Just curious...was this an adequate answer? Do you understand now that you've been using the absence of chimaera to prove a flawed theory...and not valid, biblical arguments?No. That's in the gospels more than once. It represents one of the greatest boons a believer has being filled with the Spirit with the gifts Paul describes. These gifts, the Cessationist claims, are not for today, and I mention them because, since arrests are obviously for today, the gifts proved necessary, indeed valid and effective, for the arrested.
I think I'm beginning to understand your claim, now. Correct me if I'm wrong:
You're claiming that, because, when the Holy Spirit came both visibly and audibly on the day of Pentecost, He set the standard for His coming, and no experience of Him is valid unless there are sounds like rushing, mighty winds, and individual flames over folks' head?
Is that right? You're looking for visible manifestations?
Can I help you understand why that is so weird a claim, and absolutely unbiblical?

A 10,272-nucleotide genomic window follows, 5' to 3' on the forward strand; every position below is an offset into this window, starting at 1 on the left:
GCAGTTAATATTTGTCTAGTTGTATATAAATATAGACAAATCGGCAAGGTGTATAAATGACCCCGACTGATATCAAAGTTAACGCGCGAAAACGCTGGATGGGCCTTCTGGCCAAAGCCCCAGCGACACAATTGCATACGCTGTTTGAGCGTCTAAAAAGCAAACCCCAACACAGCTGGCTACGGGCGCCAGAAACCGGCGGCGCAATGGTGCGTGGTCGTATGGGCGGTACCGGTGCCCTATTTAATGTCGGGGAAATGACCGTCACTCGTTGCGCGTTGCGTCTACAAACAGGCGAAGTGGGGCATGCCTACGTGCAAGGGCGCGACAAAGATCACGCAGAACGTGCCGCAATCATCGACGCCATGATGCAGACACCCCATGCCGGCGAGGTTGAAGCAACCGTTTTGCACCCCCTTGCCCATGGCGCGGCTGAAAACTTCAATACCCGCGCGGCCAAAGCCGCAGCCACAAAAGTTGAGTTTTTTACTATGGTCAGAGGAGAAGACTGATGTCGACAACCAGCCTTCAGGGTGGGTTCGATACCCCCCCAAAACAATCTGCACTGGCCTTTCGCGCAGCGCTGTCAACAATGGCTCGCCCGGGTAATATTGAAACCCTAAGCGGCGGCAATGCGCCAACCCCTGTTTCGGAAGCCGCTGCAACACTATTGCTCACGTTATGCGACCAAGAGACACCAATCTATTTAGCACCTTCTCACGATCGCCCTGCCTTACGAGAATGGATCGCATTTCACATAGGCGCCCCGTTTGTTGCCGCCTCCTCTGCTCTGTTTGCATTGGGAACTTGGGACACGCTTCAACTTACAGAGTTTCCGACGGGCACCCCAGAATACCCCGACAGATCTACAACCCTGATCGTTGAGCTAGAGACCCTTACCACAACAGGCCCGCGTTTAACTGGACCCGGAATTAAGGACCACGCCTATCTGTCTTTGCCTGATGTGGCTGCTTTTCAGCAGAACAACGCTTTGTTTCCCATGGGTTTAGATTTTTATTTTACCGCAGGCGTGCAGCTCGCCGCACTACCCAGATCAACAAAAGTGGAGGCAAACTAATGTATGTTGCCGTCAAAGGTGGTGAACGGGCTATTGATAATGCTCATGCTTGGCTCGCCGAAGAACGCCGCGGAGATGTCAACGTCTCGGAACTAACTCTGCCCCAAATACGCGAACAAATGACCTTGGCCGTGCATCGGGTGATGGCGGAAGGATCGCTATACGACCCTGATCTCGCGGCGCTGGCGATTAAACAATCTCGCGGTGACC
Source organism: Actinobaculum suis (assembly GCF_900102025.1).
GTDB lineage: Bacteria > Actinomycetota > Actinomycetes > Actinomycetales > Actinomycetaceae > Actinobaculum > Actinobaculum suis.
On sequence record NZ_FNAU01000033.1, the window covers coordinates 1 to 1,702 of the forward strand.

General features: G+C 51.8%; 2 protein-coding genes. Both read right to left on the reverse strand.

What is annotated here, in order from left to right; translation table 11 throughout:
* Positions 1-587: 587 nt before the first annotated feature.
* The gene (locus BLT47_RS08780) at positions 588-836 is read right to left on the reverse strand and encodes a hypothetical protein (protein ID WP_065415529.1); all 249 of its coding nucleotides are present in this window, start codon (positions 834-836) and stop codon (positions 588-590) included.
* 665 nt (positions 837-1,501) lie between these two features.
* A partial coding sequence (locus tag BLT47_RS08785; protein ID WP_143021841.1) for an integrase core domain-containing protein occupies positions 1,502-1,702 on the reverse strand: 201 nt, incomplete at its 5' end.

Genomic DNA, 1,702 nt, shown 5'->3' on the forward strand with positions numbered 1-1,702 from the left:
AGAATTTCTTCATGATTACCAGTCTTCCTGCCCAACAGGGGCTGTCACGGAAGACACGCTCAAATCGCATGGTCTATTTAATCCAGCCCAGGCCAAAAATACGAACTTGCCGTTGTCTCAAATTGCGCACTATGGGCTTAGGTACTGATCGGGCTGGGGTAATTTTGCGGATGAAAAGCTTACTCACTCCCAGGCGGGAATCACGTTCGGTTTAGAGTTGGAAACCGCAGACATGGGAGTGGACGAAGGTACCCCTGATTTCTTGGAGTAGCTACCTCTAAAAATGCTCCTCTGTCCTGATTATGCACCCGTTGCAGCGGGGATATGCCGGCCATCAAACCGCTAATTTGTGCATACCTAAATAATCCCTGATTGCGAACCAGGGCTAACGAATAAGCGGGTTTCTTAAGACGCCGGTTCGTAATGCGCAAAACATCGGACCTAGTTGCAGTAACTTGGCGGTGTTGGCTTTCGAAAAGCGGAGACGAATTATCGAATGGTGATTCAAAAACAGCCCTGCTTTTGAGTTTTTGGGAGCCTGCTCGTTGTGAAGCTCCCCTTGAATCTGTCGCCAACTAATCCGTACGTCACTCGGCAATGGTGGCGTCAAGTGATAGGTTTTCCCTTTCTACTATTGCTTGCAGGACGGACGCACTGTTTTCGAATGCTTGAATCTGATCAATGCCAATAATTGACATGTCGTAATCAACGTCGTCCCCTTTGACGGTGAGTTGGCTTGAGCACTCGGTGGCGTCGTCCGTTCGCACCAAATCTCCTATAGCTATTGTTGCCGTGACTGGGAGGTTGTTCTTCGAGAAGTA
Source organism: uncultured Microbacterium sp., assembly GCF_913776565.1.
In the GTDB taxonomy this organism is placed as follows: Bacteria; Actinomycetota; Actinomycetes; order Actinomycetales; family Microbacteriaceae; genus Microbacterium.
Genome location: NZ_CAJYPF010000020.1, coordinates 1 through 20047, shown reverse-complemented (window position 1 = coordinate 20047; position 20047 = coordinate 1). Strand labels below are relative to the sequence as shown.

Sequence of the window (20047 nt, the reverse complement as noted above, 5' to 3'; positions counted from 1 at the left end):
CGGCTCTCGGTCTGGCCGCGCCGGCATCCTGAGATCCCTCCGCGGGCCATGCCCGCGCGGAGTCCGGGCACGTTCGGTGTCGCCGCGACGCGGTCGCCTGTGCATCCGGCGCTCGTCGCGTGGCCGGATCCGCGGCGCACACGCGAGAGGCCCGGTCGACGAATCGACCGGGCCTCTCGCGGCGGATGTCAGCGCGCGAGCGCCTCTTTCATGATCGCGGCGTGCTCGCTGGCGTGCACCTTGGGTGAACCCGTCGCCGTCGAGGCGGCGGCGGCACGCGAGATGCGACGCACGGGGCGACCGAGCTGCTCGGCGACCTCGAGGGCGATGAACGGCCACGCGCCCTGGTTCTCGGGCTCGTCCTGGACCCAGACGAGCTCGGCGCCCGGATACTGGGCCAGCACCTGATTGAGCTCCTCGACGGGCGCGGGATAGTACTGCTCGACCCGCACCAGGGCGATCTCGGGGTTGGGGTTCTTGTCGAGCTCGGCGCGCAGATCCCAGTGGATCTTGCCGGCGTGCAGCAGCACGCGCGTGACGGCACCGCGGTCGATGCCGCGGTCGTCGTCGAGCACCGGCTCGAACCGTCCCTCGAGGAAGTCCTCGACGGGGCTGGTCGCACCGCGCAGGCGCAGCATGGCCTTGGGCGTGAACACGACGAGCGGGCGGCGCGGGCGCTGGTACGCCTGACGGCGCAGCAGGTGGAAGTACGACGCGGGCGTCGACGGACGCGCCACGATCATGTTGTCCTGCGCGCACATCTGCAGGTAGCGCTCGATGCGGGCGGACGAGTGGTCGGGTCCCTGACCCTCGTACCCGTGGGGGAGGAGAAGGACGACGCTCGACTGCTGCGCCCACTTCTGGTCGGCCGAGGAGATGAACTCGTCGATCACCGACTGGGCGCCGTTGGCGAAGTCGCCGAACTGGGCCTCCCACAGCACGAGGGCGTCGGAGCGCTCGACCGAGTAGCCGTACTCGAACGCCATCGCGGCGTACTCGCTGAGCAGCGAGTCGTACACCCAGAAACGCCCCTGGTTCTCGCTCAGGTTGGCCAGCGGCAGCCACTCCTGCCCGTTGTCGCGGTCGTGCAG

The analogous coming of the Holy Spirit in the OT happened when the Spirit of God lit the fires on the altars of the Temple, and entered the Holy of Holies. You had actual fires, and sounds and...get this...the "priests could not stand to minister." You had the same drunken behavior evident on the Day of Pentecost after the Resurrection.
Now, understand this: NO ONE in the days of Solomon ever claimed that NO sacrifice was ever valid unless it was lit by God, and not by matches. That fire from heaven happened once then...and then, once again with Elijah on Mt. Carmel a few hundred years later. The priests, fortunately, recovered and stood and ministered. Your expectations are artificially ginned up to unbiblical levels.
On the other hand, the history of the church is rife with the Holy Spirit appearing over venues, for example at Azusa street, as a rainbow drawing folks from the highways to see what was happening. It has often happened that folks could not "stand to minister" when the Holy Spirit came upon them. The press coined the term "holy rollers" to describe what was happening in the late nineteenth century during the famous holiness tent revivals in Kansas.